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Articles    H3'ed 3/13/11

Intergenerational and Historical Trauma: Day 4 of the Australia Journey

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Today, our delegation from North America (representing Coyote Institute, Union Institute & University, Concordia University, and the University of Arizona) continued our inter-faith meetings in Warburton, Victoria, today, in association with Sancta Sophia Meditation Center.   Auntie Jenny Thompson began our meeting with a "welcome to country", which is the local custom.   She told the stories of her ancestors, including her grandfather who was taken out of his home at age 14 and put on a reserve, at least partially to keep the non-aboriginal Australians from killing him.   She had been forbidden from speaking her language at home or singing any of the songs.   She told a marvelous story about the spirits of her ancestors coming to her and telling her to start walking and to stand up and to take on her lineage as a healer, which came from both her mother's and her father's sides.   She told about how she was now being a healer in the ways of her people even though she hadn't ever intended to do so and had been reluctant to take on this task.  

I began my presentation with epigenetics -- the idea that experience modifies our genetic code through changing the shape (through methylation of DNA or acetylation of the histones that support the DNA in its spiral configuration, which follows the Fibonacci sequence, also known as the Golden Ratio).   The aboriginal people who experienced trauma in the residential schools or abuse at the hands of white Australians passed the effects of that abuse to their children through their DNA.   These effects have been shown to last at least 4 generations unless modified through corrective emotional experience.   The great grandchildren of residential school survivors will be genetically primed to behave as if they suffered through residential school as well.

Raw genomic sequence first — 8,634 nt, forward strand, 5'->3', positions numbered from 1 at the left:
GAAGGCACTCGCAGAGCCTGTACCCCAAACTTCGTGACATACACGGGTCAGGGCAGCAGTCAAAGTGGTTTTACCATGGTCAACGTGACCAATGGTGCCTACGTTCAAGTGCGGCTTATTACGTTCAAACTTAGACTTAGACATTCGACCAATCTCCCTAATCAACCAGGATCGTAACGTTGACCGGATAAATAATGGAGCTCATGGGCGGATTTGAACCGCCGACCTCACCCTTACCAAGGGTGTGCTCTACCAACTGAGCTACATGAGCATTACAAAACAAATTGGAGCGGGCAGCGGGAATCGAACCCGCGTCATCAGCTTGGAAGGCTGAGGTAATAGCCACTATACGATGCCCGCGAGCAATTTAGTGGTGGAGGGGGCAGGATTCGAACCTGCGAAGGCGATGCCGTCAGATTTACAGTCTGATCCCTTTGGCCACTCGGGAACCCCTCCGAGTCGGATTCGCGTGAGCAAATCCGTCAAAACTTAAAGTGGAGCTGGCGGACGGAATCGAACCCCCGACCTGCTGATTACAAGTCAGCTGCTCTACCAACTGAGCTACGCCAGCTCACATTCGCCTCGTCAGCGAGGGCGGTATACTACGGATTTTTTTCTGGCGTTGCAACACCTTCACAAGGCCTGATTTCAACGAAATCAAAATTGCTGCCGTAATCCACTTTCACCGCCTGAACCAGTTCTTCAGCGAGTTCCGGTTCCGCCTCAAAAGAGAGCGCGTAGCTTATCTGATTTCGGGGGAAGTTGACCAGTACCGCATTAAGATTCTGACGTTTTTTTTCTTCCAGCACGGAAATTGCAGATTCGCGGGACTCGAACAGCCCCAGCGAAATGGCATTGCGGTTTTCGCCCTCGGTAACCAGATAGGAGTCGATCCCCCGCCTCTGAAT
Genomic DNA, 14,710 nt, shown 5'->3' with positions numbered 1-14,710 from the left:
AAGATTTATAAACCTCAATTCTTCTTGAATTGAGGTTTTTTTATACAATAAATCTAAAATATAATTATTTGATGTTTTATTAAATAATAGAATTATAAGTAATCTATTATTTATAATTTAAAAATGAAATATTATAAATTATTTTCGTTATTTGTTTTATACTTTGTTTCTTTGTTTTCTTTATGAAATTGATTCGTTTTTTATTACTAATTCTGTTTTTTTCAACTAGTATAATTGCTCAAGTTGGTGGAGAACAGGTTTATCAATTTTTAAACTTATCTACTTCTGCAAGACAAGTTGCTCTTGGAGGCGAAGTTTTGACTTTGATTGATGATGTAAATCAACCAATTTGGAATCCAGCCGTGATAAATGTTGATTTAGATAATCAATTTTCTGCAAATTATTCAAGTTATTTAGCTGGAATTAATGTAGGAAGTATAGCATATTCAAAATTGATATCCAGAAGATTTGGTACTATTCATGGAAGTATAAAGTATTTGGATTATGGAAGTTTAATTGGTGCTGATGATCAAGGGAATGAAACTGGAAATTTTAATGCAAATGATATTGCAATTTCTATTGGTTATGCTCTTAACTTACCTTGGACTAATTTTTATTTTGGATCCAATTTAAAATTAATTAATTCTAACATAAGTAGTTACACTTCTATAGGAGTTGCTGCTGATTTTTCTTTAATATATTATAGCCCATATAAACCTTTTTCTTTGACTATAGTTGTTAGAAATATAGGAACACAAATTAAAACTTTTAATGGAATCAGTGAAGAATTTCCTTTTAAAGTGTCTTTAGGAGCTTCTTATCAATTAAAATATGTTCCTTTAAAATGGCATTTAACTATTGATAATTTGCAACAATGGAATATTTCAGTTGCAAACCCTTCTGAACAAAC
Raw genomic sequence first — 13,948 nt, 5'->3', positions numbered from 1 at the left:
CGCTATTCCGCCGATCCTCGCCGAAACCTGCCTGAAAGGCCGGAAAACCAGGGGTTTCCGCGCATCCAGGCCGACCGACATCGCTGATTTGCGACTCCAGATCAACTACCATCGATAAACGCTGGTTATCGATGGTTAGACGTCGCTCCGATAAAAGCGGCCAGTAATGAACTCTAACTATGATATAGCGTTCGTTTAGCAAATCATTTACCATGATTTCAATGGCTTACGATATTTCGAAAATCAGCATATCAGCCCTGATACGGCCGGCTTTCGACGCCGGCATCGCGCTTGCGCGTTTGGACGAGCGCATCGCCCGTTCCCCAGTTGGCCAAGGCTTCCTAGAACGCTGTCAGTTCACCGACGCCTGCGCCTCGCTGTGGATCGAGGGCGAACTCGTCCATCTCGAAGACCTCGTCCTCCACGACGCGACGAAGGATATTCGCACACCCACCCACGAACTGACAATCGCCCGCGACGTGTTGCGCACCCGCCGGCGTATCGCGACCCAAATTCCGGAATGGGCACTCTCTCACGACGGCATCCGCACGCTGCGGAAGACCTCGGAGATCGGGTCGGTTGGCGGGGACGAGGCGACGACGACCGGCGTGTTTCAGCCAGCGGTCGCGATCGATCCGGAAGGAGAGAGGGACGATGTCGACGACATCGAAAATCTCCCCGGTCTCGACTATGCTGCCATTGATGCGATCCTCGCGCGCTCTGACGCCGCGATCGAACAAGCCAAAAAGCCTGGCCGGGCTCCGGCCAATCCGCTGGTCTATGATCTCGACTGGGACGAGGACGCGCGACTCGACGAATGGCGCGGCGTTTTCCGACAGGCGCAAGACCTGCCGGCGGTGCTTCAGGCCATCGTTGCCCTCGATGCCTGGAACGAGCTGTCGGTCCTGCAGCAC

How do we change this?   First, the stories need to be told.   These stories have not yet made mainstream, high school history texts, in Australia, or in the United States and Canada.   In the United States, aboriginal people are treated in texts as annoying enemies who had to be subdued.   In Canada, the nice Indians happily gave the Europeans their land in exchange for a few trinkets and the privilege of being part of Her Majesty's Commonwealth.   The minority stories are typically quashed.   The conquerors write the history books.   That needs to be changed.   People need to tell their stories and the stories of their ancestors.   They need to know that these stories have been heard and will continue to be honored.   Once this has happened, we can begin to heal.   We do this by telling stories of heroic triumph and transformation.   We do this by connecting with our ancestors and finding out what they need to feel vindicated.   We do this through cross-cultural dialogue in which the children of the oppressors honor the stories and customs of the oppressed.   We do this through sharing in genuine dialogue.

As part of the sharing process, we demonstrated our approach to "doctoring" or "indigenous energy medicine".   A woman with severe digestive problems volunteered.   Three of us worked on her.   One of us talked with her and elicited her story, while another did hands-on work on her abdomen, and a third one drummed and sang and provided anchoring for us.   Afterwards, Auntie Jenny told our group that what we had done was very similar to what was done in her community.   They, too, practiced a kind of bodywork or osteopathy or hands-on healing while singing and dancing and praying and smoking, just as we had done.   This led to a "spirited" discussion of the similarities among North American and Australian aboriginal healing practices.

We learned, of course, that Lakota guys were scattered about Australia, doing traditional ceremonies.   My friend, Howard Bad Hand, from Taos Pueblo, had visited three times to do teachings.

We finished with the Australians doctoring a man with Parkinson's disease, while we sang in support.   It was a rich day of cross-cultural support with some of the non-aboriginal Australians being surprised at the richness and presence of indigenous healing right in their own backyard.   New opportunities were created for dialogue among them and Auntie Jenny.  

As I write this, we are driving from Warburton to Canterbury in a driving rain.   We'll eat our favorite fish tonight, barramundi, from the North of Australia, and tomorrow, drive to Gippsland, where we'll load onto a boat to go to Boole Pool for Culture Camp 2011, taking place on an island housing an ancient burial ground and owned by the Gippsland Cooperation.

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Lewis Mehl-Madrona graduated from Stanford University School of Medicine and completed residencies in family medicine and in psychiatry at the University of Vermont. He is the author of Coyote Medicine, Coyote Healing, Coyote Wisdom, and (more...)
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